"It must be noted that details which are readily apparent when viewed on a large video monitor are not necessarily apparent to the Apache pilots during a live-fire engagement," the report said, adding that the pilots viewed the scene on a much smaller screen while trying to fly safely and look for enemy insurgents.
From that perspective, the journalists' cameras looked like weapons carried by the suspected insurgents, including rocket-propelled grenades and assault rifles, according to the report. In addition, the journalists lacked any distinctive clothing or markings to distinguish themselves from the combatants, the report said.
You know that disturbing video of U.S. helicopters shooting civilians and journalists in Iraq leaked by Wikileaks? Turns out the Pentagon couldn't have released it even if they wanted to. They have no idea where their copy is. According to an AP report:
Capt. Jack Hanzlik, a spokesman for U.S. Central Command, said that the military has not been able to locate the video within its files after being asked to authenticate the version available online.
"We had no reason to hold the video at (Central Command), nor did the higher headquarters in Iraq," Hanzlik said in an e-mailed statement. "We're attempting to retrieve the video from the unit who did the investigation."
And on Tuesday, when questions were raised about why the Pentagon didn't release the video itself at the time it issued its official report, "officials said they were still looking for it and weren't entirely sure where it was."
An investigation into the 2007 killing in Baghdad of 12 civilians -- including two employed by the Reuters news agency -- by soldiers firing from a U.S. Army helicopter revealed that there were some weapons with the group, NPR's Tom Bowman reported today on Morning Edition. Investigators said there was an assault rifle, rocket propelled grenades and an RPG launcher, Tom says.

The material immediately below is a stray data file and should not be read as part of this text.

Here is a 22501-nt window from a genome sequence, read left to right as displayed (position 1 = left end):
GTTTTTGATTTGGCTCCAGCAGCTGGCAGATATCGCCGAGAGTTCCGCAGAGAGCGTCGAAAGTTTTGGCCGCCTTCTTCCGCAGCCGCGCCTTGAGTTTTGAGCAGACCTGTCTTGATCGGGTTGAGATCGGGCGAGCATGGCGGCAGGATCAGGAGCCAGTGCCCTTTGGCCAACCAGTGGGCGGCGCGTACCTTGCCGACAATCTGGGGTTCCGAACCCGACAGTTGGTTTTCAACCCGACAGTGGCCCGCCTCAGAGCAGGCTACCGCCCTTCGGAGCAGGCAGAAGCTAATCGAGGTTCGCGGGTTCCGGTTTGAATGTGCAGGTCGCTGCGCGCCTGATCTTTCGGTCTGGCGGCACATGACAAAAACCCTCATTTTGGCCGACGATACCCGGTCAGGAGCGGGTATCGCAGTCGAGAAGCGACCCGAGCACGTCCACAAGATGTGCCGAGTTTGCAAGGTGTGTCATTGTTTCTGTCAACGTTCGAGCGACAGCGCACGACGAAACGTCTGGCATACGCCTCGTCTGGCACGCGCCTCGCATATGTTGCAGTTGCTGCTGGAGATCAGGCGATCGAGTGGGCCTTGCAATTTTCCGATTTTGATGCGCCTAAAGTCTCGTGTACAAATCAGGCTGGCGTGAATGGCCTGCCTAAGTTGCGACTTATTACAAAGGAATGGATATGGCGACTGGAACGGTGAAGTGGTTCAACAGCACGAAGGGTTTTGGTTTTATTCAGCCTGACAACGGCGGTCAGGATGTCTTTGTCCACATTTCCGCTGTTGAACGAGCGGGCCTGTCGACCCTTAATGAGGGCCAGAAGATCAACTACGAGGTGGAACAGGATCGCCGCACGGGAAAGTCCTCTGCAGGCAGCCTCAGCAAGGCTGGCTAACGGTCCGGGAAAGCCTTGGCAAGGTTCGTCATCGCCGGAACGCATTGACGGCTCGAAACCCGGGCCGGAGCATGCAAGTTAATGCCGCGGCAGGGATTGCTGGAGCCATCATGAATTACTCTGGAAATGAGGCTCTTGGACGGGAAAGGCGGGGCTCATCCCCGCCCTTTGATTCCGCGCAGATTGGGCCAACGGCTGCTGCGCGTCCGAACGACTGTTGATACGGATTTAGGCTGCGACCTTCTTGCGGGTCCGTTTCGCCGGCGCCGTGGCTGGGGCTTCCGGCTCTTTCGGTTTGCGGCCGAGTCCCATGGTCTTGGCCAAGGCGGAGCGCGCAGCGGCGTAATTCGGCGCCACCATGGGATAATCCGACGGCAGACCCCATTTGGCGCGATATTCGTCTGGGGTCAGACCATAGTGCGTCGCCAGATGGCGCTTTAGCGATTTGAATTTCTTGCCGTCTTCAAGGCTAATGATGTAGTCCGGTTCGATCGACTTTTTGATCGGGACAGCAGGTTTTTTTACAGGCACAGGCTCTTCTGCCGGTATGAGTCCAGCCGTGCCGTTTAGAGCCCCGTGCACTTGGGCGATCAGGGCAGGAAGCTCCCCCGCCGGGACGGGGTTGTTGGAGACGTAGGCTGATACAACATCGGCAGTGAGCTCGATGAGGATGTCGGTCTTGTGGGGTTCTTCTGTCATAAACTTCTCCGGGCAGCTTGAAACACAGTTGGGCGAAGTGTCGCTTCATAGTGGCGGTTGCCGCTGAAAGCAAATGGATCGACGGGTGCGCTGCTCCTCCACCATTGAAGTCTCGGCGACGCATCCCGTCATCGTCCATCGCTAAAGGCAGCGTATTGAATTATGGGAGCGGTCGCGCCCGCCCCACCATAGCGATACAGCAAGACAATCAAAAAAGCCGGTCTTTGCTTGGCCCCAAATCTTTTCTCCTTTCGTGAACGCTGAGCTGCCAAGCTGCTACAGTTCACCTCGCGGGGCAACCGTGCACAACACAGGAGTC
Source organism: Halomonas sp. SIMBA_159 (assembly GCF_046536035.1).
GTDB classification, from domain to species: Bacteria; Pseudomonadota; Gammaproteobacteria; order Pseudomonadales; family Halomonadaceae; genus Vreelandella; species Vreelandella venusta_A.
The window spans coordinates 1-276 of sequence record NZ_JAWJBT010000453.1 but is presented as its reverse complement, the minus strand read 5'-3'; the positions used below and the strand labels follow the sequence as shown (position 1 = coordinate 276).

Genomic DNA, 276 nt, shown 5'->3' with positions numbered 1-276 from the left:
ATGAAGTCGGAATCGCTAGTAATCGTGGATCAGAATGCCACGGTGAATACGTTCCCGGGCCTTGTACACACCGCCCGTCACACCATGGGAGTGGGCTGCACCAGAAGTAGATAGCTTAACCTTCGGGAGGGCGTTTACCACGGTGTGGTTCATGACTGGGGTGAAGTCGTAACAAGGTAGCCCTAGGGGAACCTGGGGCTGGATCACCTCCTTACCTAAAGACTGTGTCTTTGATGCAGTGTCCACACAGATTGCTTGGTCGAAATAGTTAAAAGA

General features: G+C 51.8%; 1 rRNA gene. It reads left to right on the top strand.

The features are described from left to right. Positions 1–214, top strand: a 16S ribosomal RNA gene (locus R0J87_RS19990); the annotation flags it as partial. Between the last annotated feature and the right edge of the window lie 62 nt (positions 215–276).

But a video of the incident, which was leaked yesterday, still shows the "horrific" nature of war and the danger to civilians, Tom adds. At one point, a van that turned out to have at least two children inside was fired on by the helicopter crew.
Re: Wikileaks - Editing Murder? Shaping Media Coverage?
As much as I find all today's journalism, i.e. we try people in the press and not in a court of law.. the pentagon admitted the video was authentic. Not sure how they define authentic, either that the video was actual footage or the innocents were killed.
It is comparable to the Breitbard/O'Keefe highly edited videos, that many believed...
Reminds me of the naked girl running down the street in Viet Nam, after her home was bombed... unfortunately for the victims, that type of press can mobilize folks into action... it is the collateral damage thing.
WASHINGTON — A gritty war video circulating on the Internet that shows U.S. troops firing repeatedly on a group of men — some of whom were unarmed — walking down a Baghdad street is authentic, a senior U.S. military official confirmed Monday.
The official said the video posted at Wikileaks.org was of a July 12, 2007, firefight involving Army helicopters in the New Baghdad District of eastern Baghdad.
“We like to say that dependability is more important than ability,” Bill Belichickism....